“Top-Down” and “Bottom-Up” Regulation
Van der Kolk asserts that, when your brain has been impacted by traumatic stress and the areas responsible for emotion regulation are out of whack, we essentially have three choices for how to help our brain regulate, utilizing its own natural neuroplasticity. Some of the examples of treatment modalities and interventions below actually combine two or all three of these, and trauma survivors almost always need a combination of these rather than just one in order to achieve regulation.
1) Top-down regulation (via modulating messages from the medial prefrontal cortex):This type of regulation involves “talking, re-connecting with others, and allowing ourselves to know and understand what is going on with us, while processing the memories of the trauma.” It's also about strengthening your mind’s ability to monitor your body’s sensations, so mindfulness, meditation, and yoga can be helpful interventions. More traditional methods of psychotherapy such as Cognitive Behavioral Therapy (CBT), and coping skills training like Dialectical Behavior Therapy (DBT) can be valuable for this type of regulation as well, but it’s important to remember that talk therapy alone is not enough for trauma resolution.
2) Working directly with the brain: This can be achieved through taking psychiatric medications that “shut down inappropriate alarm reactions” or utilizing technologies such as neurofeedback and eye movement desensitization and reprocessing (EMDR) that fundamentally change the way the brain organizes information.
3) Bottom-up regulation (via the reptilian brain, specifically the amygdala): This type of regulation focuses on "allowing the body to have experiences that deeply and viscerally contradict the helplessness, rage, or collapse that result from trauma.” From a neuroscience perspective, it involves recalibrating the autonomic nervous system, which can be accessed through breath, movement, or touch. Thus, interventions such as breath work, dance, massage, somatic and experiential therapies, and utilizing biofeedback (for example, to improve heart rate variability) can be very effective. Yoga is also valuable for bottom-up regulation, as it is proven to significantly improve arousal problems in traumatized individuals, increase self-awareness and self-regulation, and cultivate interoception by "gaining a relationship with the interior world, and with it a caring, loving, sensual relationship to the self.”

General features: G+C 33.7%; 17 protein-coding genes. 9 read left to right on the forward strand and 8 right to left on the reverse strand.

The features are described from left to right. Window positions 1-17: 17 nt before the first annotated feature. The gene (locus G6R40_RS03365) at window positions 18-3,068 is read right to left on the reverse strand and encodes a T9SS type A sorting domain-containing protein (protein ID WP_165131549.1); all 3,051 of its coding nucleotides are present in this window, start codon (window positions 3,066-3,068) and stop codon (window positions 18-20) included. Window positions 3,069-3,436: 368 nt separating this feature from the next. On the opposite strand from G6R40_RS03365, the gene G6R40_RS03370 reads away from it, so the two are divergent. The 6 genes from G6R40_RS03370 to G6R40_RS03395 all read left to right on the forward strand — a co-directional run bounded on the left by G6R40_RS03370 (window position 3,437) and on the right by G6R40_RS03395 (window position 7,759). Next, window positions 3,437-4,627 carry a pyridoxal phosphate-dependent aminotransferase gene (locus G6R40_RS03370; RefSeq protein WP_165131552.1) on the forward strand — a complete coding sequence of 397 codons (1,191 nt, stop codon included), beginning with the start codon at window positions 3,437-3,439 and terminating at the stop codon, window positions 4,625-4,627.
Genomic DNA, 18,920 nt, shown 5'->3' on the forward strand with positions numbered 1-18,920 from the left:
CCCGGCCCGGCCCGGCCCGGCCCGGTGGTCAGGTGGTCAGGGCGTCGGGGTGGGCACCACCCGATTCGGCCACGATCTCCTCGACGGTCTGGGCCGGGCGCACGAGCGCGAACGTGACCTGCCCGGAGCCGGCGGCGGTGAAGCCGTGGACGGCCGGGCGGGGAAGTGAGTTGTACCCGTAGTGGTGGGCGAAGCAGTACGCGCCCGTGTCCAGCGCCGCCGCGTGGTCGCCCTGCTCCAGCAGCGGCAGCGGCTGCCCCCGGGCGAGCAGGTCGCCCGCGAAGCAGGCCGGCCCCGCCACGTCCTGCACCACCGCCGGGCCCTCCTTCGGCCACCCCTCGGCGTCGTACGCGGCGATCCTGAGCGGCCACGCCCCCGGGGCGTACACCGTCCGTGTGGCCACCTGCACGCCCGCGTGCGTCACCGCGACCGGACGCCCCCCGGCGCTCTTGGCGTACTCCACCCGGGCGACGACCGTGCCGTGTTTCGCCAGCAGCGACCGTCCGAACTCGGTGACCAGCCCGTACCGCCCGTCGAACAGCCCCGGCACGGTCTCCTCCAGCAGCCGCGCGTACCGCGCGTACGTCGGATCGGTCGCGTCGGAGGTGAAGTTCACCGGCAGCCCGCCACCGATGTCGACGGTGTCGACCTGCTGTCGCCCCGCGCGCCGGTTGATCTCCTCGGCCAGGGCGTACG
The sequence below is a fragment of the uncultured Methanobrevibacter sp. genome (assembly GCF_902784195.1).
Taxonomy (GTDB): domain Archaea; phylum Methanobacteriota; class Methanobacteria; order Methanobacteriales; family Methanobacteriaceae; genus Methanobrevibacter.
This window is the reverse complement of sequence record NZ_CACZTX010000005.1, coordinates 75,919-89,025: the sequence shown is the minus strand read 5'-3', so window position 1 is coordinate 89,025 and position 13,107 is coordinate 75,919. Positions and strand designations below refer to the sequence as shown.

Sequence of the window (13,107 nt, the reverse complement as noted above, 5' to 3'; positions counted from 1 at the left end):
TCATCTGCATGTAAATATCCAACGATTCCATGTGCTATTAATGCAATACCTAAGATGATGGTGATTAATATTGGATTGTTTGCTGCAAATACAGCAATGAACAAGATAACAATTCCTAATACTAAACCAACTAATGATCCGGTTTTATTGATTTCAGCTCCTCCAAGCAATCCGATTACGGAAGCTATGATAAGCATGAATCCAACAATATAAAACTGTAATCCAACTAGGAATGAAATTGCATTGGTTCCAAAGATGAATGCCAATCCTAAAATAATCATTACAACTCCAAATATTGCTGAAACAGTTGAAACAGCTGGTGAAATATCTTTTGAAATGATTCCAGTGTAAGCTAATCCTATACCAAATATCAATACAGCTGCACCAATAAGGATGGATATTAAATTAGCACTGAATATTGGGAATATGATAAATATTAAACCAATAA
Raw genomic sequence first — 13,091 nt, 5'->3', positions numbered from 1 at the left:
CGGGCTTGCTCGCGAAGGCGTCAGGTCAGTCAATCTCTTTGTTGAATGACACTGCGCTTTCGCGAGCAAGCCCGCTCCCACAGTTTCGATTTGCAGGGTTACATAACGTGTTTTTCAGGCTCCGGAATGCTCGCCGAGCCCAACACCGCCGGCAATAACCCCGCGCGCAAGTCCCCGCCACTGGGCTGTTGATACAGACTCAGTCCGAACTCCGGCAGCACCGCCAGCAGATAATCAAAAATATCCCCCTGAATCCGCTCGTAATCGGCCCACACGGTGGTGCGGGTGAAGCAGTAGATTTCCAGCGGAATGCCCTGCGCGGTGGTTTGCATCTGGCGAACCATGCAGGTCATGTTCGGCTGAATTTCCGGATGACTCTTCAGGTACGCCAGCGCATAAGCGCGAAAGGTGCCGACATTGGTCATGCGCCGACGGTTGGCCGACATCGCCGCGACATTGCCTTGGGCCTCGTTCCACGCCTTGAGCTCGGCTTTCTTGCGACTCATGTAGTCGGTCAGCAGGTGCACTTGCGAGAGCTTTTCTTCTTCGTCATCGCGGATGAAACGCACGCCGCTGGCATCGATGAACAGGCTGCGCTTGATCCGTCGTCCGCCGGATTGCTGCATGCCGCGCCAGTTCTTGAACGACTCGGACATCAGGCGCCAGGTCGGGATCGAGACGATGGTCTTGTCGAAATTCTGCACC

What Does it All Boil Down To?
At the end of the day, trauma treatment is about helping people to:
- find a way to become calm and focused;
- learn to maintain that calm in response to images, thoughts, sounds, or physical sensations that remind them of the past;
- find a way to be fully alive in the present and engaged with the people around them; and
- not have to keep secrets from themselves, including secrets about the ways they have managed to survive (often self-destructive behavior patterns that originated as protective defenses.)
As van der Kolk reminds us, “these goals are not steps to be achieved, one by one, in some fixed sequence. They overlap, and some may be more difficult than others, depending on individual circumstances.”
I was tremendously inspired by this book, as it validated many of the trauma treatment methods we use with clients on a daily basis at The Ranch, and helped me understand more about the neuropsychological underpinnings of both trauma and trauma recovery. I’m also excited to get my EMDR certification later this year as well as start yoga teacher training in the fall. We need a lot more clinicians who understand the “big picture” of trauma treatment based on the most recent research, and are open to the wide range of holistic interventions to help people find health and healing in mind, body, and spirit.